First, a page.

The Alliance spoke to tourism industry veteran Shiromal Cooray, Chairperson Jetwing Hotels, for some insights on the local travel market. Shiromal stated that prior to the Easter Sunday attacks of 2019, 25% of Jetwing Hotels’ business came from the domestic market, with this number significantly going up in the months following the attacks. She asserts that the Jetwing Group has always considered the domestic travel market to be an important one, and is grateful for the support and patronage of local travellers, especially during trying times such as these. Outlined below are some of the takeaways from our conversation with Shiromal.
We know that Sri Lankans love to holiday, with so many of us eagerly marking out all long weekends at the start of a new year! But this also means that the local travel market is traditionally a weekend market. And that is why much of the offers and deals that target domestic travellers are for one-night stays, or long weekends (two-nights). It is almost unheard of for hotels to promote weekday packages to locals, simply because local travel during the week is so limited.
Looking at travel motivation, it is evident that a majority of domestic travellers book a stay at a local hotel in pursuit of luxury and comfort. Their purpose is to getaway for a weekend and enjoy the plush comforts of a hotel, which is why many local guests spend much of their time within the hotel room, or enjoying hotel facilities such as the pool, restaurant or spa. Buffets are a great draw for local travellers, as it adds to the sense of extravagance that is associated with luxury.
Interestingly though, there appears to be a shift in motivation when it comes to millennials and younger generations. These segments of the local travel market are more akin to international travellers, in that they have a desire to explore and experience a destination, rather than spend all day within the hotel premises. The Jetwing Group has seen growing interest from younger locals for excursions and adventure tours in and around hotel destinations.
Growing interest in excursions
We also spoke to Rajiv Welikala, Manager of Classic Sri Lanka, in order to get a DMC perspective on this subject. Classic Sri Lanka, a brand under Classic Destinations (Pvt) Ltd, which is a sister company of Classic Travel, focuses on inbound tourism. Over the past few years, the Classic brand has become a strong player in Sri Lanka’s outbound wildlife and adventure travel market, which means they have built brand equity locally and have a ready-made client base to target during this period. Before the pandemic, Classic was organizing wildlife safaris for small groups of wildlife enthusiasts to Africa and India, as well as adventure expeditions such as treks to Everest Base Camp and Annapurna in Nepal.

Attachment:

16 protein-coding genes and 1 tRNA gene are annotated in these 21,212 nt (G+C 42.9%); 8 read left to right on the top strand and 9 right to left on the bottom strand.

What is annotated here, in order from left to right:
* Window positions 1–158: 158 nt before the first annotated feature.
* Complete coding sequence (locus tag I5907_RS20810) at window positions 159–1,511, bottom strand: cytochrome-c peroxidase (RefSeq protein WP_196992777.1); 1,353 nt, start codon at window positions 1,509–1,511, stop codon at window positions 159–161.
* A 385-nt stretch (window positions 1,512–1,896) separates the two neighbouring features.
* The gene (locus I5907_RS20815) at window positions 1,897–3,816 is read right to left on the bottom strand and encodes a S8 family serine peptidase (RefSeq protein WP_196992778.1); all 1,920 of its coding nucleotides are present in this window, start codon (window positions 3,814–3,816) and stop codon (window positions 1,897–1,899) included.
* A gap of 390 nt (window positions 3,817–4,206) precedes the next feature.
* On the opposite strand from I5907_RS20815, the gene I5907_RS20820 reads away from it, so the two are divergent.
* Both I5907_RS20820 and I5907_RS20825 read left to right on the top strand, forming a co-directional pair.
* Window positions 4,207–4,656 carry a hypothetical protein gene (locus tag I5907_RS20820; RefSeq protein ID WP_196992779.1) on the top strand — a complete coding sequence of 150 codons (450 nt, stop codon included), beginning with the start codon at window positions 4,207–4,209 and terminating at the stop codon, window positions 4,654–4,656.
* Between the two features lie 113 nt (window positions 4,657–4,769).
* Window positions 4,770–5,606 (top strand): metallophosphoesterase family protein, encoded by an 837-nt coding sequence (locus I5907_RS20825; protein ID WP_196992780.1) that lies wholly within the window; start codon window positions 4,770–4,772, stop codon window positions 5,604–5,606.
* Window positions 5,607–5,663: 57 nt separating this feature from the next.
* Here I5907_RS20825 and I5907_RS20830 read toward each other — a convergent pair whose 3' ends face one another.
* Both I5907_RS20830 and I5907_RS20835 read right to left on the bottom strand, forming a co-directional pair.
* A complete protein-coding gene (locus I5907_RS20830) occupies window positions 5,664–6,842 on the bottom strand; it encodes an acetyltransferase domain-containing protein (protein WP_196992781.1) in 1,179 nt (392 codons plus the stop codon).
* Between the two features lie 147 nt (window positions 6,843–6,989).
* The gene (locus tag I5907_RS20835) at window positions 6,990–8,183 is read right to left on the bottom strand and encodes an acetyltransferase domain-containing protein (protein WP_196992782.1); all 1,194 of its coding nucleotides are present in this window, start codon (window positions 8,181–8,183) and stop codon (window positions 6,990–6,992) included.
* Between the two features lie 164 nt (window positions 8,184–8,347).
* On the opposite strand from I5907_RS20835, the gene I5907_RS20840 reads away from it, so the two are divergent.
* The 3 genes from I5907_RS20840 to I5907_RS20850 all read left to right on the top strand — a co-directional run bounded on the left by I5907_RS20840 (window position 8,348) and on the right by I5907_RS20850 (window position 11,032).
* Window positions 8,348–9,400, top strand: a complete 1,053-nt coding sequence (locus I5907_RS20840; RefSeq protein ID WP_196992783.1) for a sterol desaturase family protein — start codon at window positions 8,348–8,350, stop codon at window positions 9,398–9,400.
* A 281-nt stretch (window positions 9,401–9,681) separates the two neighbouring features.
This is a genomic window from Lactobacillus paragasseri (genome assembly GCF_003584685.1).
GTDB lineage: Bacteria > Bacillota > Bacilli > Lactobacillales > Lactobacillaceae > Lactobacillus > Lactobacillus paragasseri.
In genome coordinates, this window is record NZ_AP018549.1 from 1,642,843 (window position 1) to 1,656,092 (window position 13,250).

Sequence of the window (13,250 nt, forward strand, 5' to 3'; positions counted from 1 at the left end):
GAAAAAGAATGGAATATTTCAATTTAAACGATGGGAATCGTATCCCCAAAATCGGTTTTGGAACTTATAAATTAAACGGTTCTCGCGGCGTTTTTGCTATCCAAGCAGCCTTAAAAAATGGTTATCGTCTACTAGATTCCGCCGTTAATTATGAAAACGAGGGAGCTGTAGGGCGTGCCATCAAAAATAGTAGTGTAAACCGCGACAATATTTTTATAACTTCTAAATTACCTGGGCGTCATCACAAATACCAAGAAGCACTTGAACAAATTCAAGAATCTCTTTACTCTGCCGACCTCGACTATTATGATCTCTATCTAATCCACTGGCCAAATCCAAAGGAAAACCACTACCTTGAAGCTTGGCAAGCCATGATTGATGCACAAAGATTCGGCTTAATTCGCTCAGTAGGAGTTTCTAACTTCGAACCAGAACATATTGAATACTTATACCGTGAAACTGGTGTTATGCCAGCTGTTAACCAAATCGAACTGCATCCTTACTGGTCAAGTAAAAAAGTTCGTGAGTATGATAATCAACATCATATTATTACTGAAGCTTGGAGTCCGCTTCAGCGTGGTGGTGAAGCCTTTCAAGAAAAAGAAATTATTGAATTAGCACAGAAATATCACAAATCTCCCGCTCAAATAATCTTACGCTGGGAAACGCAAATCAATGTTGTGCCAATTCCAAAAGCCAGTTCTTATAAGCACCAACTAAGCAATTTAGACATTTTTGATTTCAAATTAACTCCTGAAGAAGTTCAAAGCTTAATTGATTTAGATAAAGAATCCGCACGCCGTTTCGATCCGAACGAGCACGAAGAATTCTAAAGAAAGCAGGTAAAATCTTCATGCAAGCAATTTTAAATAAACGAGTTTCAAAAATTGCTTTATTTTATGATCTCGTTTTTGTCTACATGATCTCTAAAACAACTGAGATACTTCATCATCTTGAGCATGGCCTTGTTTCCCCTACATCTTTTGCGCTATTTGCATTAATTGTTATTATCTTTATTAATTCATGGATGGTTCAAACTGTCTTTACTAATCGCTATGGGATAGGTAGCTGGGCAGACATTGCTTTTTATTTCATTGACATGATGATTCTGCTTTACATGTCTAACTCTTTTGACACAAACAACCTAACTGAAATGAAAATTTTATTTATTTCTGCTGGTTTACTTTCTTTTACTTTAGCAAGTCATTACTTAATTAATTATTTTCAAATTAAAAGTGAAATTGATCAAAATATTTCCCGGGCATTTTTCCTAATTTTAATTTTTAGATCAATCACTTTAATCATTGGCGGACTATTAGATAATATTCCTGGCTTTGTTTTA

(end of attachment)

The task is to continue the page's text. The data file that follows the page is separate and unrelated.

As this client base is unable to travel overseas for at least the next few months, Rajiv and his team have seen an increased interest from this group in local experiential travel. From his experience organizing outbound tours, Rajiv knows that local travellers appreciate a well-hosted experience. This has motivated the team at Classic Sri Lanka to develop a number of local experiential tours hosted by competent, personable and interesting hosts to market to domestic travellers. Rajiv hosts and personally guides many of the wildlife safari experiences at Yala, Wilpattu, Sinharaja, and Horton Plains as there is a strong demand for these products locally, with the tours being booked out through October.
Furthermore, Classic Sri Lanka has come to the realisation that local travellers have a high interest in outdoor excursions such as adventure activities, birdwatching and safari experiences, which is why many of the packages they have already deployed are based on these interests. The company has also developed a cultural experience tour, where travellers will have the opportunity to spend time in the cultural triangle and be guided through the ancient ruins by a competent and informed host.